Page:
What is referred to as “humanitarian space” implies that relief efforts must be able to access populations in danger within the framework of International Humanitarian Law (IHL) and in accordance with the principles of neutrality, impartiality and independence.
This is unquestionably one of the main issues at stake at the next National Humanitarian Conference (CNH) in Paris on 17 December in the presence of the President of the Republic who announced, at the 75th UN General Assembly on 22 September, that he would present an initiative on the protection, impunity and criminalisation of humanitarian aid at this conference.
Expectations are at the highest level for humanitarian organisations faced with a considerable increase in the needs of populations in danger and, at the same time, a multiplication of political-administrative constraints and an increase in the number of wounded, killed and hostages.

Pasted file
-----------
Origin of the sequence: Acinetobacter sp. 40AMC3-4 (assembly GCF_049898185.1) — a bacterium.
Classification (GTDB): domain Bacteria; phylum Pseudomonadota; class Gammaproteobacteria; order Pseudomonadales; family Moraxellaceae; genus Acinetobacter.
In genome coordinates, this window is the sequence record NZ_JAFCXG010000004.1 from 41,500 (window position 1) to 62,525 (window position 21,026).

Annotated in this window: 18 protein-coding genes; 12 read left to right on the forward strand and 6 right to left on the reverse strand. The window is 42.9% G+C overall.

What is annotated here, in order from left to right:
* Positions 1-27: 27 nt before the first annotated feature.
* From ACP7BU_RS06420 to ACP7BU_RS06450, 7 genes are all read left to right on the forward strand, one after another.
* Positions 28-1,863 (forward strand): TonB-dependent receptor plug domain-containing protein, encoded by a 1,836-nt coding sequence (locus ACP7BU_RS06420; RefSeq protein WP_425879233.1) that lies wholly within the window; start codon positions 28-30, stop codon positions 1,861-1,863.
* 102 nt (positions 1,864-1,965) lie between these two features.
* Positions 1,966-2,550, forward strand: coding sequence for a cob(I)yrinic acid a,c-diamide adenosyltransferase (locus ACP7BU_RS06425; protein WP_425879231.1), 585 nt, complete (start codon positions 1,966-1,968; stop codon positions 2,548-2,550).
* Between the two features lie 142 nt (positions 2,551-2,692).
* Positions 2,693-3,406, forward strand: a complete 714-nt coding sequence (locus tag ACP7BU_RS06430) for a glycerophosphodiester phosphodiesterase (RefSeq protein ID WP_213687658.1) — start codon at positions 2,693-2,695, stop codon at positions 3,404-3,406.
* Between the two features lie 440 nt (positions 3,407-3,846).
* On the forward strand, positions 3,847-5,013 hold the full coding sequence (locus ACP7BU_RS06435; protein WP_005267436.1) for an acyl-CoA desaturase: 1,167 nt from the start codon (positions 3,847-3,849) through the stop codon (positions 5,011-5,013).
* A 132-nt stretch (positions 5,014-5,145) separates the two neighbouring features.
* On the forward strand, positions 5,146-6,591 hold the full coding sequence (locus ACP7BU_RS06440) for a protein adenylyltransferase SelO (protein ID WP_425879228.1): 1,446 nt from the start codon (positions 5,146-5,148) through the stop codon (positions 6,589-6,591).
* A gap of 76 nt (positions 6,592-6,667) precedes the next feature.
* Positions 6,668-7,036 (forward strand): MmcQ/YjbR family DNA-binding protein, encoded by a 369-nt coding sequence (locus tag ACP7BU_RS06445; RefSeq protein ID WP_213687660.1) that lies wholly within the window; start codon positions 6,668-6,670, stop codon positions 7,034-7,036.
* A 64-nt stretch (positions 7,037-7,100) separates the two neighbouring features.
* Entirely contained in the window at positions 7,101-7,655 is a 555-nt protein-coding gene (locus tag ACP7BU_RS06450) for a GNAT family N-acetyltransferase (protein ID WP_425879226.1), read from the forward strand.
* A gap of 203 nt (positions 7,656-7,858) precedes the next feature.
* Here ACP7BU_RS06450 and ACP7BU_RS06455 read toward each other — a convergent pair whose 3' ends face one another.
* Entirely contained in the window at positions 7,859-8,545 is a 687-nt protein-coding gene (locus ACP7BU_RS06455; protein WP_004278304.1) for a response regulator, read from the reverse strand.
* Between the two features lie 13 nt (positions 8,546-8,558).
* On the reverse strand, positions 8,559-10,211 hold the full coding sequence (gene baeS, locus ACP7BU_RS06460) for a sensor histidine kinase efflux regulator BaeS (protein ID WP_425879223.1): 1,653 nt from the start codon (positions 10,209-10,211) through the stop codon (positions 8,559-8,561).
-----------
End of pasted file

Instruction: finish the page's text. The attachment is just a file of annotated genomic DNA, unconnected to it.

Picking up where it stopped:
Humanitarian aid is threatened in war zones by the collateral effects of fighting, banditry and threats from groups such as Daesch who, let’s not forget, claimed responsibility for the assassination of 7 ACTED aid workers in Niger on August 9th.
These dramatic incidents, which increased sharply last year, have been compounded by obstacles, obstacles, and even real threats, due to the “sanctions regime and anti-terrorist laws”, to the point that the UN Security Council recognised this danger at the end of 2019.
Sanctioned humanitarian aid.
Indeed, anti-terrorist laws de facto criminalise humanitarian actors who bring relief to populations in territories where so-called jihadist or terrorist groups operate. These humanitarian actors can thus be considered as accomplices of terrorists and can be brought before the courts and condemned!
At the same time, a series of obstacles or draconian conditions are placed in the way of humanitarian action and dangerously hamper it. Subject to anti-terrorist laws, banks can go as far as refusing transfers of funds, which are essential for aid programmes in war-torn countries where relief is vital in Syria, Yemen and Afghanistan.